In early 1998 K-tel was a small Nasdaq-listed company that had no Wall Street following and traded a few thousand shares per day. The company was known to many in the 70's and 80's for their compilation albums that would take individual tracks by different artists (usually Pop Top 40 material) and put it on a single album. This was a big deal for budget conscious music fans who did not want to shell out $8 - $10 for an album by a single artist who might have only two or three songs they really wanted to own. K-tel brought music to the masses in the 70's and 80's.
In April of 1998 K-tel issued a press release indicating that it had just launched a web site and that they would begin selling their music albums online through a new website. Investors bid the shares up 100% over the next couple of trading days. Of course, the combination of the company's iconic status and its stock trading up 100% in such a short time generated a lot of attention from investors. Some traders apparently looked at the situation and decided that there was money to be made by shorting K-tel's stock. Its easy to see why they might reach that conclusion - what did the company really stand to gain with its website other than a little more publicity and maybe a few more orders each quarter? There was nothing transformative about the news of the website, the website itself or the company's strategy for it.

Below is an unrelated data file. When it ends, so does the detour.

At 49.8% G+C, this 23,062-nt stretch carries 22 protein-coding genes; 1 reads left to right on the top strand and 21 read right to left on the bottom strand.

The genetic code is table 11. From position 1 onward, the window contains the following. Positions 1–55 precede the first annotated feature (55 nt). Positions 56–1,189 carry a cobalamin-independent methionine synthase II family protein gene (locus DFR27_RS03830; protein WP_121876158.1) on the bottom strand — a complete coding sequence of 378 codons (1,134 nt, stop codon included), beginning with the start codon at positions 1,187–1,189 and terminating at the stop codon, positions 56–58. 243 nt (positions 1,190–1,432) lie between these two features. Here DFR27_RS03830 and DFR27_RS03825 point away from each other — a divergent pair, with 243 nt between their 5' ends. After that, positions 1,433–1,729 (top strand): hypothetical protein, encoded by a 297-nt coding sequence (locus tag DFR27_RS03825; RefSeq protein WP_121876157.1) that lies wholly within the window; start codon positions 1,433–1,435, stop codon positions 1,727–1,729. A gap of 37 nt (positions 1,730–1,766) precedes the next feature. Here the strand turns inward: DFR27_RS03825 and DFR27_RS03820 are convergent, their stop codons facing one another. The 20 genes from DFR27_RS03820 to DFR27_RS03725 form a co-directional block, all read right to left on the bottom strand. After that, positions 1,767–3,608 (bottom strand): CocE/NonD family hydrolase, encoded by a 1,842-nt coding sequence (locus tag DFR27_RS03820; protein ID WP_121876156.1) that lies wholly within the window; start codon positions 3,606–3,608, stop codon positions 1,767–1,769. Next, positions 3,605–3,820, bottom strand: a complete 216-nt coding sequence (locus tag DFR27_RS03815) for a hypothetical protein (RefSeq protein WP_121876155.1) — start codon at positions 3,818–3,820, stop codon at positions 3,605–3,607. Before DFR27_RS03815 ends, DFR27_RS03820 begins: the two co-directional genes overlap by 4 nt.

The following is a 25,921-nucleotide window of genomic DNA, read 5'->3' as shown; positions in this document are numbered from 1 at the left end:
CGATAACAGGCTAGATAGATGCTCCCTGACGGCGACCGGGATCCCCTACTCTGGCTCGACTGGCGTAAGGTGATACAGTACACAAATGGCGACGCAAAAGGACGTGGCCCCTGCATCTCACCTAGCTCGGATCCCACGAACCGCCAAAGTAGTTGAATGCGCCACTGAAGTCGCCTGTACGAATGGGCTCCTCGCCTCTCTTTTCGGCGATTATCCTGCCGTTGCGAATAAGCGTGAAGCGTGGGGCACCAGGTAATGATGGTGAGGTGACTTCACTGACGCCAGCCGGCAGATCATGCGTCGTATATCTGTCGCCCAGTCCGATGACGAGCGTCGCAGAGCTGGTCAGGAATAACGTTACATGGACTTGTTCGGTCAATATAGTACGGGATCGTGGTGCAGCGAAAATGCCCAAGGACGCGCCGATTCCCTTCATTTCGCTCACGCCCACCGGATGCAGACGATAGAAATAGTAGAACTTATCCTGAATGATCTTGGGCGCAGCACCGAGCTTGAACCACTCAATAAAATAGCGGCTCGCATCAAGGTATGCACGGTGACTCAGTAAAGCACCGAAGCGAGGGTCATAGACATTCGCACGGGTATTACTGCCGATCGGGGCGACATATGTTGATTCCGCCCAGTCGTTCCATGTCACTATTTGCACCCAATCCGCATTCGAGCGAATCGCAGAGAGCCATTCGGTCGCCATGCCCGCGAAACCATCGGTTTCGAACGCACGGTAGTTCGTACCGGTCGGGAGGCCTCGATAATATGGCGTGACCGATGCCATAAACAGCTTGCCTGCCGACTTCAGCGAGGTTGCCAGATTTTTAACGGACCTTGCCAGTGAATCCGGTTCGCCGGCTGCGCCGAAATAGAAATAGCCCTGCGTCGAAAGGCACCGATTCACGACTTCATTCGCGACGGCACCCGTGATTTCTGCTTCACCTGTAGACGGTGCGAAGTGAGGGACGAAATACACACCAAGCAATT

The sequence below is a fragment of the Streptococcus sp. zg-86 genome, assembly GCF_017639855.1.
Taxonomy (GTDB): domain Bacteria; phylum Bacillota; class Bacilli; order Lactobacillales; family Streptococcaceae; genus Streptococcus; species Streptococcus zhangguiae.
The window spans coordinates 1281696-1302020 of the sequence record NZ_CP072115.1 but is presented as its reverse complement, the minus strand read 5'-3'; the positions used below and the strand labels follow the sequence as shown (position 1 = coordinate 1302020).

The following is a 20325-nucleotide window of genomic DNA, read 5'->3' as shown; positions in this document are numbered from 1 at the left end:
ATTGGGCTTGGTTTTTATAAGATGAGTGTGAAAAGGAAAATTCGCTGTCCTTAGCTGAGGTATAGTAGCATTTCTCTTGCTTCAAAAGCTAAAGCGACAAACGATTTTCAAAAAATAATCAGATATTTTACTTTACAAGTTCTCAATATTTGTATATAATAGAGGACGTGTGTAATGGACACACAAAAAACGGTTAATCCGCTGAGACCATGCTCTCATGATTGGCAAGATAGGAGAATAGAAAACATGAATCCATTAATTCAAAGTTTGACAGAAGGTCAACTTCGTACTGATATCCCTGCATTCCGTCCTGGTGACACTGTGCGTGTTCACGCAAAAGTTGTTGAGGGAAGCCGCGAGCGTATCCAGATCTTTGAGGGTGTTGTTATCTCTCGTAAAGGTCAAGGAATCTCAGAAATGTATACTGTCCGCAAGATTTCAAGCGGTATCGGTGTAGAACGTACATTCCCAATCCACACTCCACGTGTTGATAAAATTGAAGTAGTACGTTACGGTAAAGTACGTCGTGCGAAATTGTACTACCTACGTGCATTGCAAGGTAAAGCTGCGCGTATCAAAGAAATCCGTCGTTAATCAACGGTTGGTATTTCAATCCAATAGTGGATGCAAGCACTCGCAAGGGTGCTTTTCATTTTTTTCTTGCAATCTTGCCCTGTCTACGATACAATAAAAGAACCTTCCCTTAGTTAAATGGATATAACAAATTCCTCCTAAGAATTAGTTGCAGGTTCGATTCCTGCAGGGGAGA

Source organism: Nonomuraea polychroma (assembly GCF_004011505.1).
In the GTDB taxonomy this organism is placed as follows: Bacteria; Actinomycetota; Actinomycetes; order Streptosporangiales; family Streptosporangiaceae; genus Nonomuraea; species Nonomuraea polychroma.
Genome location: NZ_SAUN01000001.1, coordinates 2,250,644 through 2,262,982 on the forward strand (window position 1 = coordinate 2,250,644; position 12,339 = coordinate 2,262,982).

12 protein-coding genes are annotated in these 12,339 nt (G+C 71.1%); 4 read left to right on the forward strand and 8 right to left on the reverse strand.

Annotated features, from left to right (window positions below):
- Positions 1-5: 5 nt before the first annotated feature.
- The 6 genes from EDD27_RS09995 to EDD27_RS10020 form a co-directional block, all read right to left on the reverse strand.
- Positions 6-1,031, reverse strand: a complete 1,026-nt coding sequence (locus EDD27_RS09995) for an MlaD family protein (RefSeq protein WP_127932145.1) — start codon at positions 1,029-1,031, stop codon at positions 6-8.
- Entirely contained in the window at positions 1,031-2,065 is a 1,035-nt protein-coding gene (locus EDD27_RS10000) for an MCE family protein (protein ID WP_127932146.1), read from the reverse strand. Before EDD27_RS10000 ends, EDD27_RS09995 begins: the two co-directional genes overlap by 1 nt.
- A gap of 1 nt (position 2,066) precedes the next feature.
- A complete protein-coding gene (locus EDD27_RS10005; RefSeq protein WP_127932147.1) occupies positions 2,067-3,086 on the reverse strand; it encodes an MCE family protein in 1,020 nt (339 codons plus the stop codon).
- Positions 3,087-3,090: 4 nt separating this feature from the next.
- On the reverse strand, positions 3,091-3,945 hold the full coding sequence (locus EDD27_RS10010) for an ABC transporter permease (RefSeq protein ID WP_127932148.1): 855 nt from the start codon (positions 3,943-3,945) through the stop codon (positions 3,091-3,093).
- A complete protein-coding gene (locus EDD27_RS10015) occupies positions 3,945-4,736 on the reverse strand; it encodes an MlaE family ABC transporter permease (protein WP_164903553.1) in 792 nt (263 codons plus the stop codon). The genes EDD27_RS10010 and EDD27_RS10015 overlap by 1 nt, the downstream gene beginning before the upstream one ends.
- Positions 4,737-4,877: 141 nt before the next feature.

Short selling caused the stock to give back a significant portion of those gains briefly, but other traders started buying up the thin float and the stock began to move up rapidly. The stock became a playground for day traders and a graveyard for short sellers, as the stock eventually eclipsed the $100 mark after a few months. The unfortunate traders who decided to sell it short learned a very valuable lesson espoused by one of the greatest investors of all time, (Benjamin Graham), who famously said "In the short-term the market is a voting machine, in the long-term, a weighing one." Many of the earliest short sellers literally lost all of their capital, as they eventually had to close out other holdings and then meet margin call after margin call. Their base thesis, (that the website really would not make a big difference to K-tel's bottom line) later proved to be correct. I believe that was probably not much consolation for the material losses they incurred (not to mention the stress and anguish that came with it).